War Correspondents in the Two World Wars- With a foreword by Phillip Knightley
Edited By Yvonne McEwen and Fiona A. Fisken
Steven M. Miner ‘We Must Never Make Peace with Evil’: Vasilii Grossman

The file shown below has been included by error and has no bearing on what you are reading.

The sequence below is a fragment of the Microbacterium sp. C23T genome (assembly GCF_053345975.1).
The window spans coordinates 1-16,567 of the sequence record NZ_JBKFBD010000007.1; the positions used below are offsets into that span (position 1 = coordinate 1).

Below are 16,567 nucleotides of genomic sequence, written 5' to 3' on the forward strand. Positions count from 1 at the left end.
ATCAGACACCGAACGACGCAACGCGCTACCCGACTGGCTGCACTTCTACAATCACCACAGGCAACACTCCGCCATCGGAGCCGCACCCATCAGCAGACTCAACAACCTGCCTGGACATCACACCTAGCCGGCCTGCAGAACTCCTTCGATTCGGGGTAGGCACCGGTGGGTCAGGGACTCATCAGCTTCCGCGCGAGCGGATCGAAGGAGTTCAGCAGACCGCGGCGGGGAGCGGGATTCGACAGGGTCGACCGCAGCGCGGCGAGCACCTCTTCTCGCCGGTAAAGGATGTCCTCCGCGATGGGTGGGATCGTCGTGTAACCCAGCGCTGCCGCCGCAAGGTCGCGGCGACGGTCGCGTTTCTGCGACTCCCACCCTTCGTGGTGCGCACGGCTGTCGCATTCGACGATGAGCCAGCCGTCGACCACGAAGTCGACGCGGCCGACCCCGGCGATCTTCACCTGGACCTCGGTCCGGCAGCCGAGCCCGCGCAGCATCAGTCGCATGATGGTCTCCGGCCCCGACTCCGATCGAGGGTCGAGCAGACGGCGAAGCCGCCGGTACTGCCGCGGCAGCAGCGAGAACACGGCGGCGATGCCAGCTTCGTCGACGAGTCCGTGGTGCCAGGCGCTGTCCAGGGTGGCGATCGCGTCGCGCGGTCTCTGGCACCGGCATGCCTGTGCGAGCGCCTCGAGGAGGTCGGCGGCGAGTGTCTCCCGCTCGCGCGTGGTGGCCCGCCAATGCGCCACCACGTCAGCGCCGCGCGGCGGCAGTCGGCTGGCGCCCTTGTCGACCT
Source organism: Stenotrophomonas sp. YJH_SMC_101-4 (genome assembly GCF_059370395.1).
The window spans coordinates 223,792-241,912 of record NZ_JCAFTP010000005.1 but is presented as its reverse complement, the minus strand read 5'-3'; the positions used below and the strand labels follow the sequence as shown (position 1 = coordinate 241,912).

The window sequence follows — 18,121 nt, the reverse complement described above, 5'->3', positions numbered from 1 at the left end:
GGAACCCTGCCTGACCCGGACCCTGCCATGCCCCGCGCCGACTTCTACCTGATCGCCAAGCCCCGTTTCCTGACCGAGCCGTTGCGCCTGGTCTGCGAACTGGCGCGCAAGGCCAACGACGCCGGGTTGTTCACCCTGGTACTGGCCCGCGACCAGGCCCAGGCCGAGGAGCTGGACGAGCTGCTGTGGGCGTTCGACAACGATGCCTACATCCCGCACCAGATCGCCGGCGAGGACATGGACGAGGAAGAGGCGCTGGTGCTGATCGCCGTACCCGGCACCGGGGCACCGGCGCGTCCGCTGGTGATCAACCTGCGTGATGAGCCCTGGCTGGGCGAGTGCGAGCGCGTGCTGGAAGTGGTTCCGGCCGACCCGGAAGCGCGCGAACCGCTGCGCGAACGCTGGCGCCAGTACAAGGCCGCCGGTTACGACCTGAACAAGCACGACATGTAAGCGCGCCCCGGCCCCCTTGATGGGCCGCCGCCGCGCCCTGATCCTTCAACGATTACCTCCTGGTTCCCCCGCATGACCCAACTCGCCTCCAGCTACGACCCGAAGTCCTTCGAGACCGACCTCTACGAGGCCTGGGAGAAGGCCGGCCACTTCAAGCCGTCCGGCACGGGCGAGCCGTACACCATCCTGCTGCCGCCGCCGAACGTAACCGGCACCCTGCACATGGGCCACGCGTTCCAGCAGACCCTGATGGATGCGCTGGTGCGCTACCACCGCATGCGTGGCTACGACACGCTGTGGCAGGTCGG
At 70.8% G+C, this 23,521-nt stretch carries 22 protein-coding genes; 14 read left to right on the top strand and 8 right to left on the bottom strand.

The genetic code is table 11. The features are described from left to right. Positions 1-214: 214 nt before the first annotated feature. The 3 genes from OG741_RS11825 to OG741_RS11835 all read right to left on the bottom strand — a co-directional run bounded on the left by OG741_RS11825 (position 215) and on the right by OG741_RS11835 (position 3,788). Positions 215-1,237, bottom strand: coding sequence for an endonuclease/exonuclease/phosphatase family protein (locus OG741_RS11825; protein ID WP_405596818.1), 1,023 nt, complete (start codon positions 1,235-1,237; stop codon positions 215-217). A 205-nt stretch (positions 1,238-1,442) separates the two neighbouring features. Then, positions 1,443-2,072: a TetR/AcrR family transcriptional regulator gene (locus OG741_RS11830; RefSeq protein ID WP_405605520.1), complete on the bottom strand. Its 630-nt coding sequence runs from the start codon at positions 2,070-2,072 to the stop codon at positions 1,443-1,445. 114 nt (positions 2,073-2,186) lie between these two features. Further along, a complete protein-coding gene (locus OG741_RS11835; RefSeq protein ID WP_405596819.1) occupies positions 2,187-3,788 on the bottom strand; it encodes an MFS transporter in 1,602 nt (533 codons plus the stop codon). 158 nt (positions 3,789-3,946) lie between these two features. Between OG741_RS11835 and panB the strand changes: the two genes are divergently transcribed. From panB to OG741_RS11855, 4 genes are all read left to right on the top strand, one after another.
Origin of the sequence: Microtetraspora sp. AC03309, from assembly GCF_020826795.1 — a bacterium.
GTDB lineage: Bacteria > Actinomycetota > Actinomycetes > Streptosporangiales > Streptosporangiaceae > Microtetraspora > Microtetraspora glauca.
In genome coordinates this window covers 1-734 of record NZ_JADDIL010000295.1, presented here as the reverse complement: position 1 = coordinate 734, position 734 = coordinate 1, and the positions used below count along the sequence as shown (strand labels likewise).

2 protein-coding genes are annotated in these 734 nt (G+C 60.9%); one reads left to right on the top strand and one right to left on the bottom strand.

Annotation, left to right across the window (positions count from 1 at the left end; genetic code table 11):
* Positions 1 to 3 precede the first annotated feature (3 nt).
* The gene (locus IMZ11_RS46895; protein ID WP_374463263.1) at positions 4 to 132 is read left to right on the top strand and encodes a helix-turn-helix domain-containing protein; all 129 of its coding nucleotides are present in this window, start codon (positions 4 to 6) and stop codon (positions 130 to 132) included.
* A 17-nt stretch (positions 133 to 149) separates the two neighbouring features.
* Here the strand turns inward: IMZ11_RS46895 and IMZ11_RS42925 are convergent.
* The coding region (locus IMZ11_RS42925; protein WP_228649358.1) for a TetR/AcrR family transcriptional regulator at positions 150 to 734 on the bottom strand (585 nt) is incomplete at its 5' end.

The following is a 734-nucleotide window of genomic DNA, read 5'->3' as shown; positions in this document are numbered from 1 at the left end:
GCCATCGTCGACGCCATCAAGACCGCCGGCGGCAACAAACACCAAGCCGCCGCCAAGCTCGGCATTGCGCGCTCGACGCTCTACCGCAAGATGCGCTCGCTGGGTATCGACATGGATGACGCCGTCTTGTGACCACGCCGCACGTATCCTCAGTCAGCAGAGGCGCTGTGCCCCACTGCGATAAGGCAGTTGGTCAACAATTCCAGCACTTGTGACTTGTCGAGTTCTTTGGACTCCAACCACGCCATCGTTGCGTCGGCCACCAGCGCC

and a Writer’s Conscience in a War of Totalitarians In the waning days of the Soviet Union, one of Mikhail Gorbachev’s advi- sors was asked what positive achievements remained of the Soviet era. After thinking for a moment, he answered quietly: ‘we defeated the Nazis’. The Revolution, Civil War and ‘War Communism’ had been disastrous; the New Economic Policy (NEP) of the 1920s had simply been capitalism by another name; Stalin’s crash industrialization and collectivization had cost millions of lives, and his purges and repressions many millions more; in the post-war period, Nikita Khrushchev’s ideas were of ficially dismissed as ‘hare-brained schemes’; and the Leonid Brezhnev era was labelled the period of ‘stagnation’. Throughout the Soviet era, and continuing under Vladimir Putin, the victory over Hitler remains the iconic moment for modern Russia; the Red Army soldier not only saved Russia itself but also he rescued Europe and even civilization. Any attempt to question the purity of this triumph, or to pose awkward questions about the behaviour or motivation of Soviet soldiers, encounters a wall of of ficial and even popular hostility.1 The myth of the noble Soviet frontovik (front-line soldier) grows directly out of wartime accounts and has been given new life by Western authors aware of the debt the world owes the average Red Army serviceman: at no time during World War Two did the Western Allies face more than a quarter of the Wehrmacht (unified armed forces of Germany) and it was the Red Army that, in...
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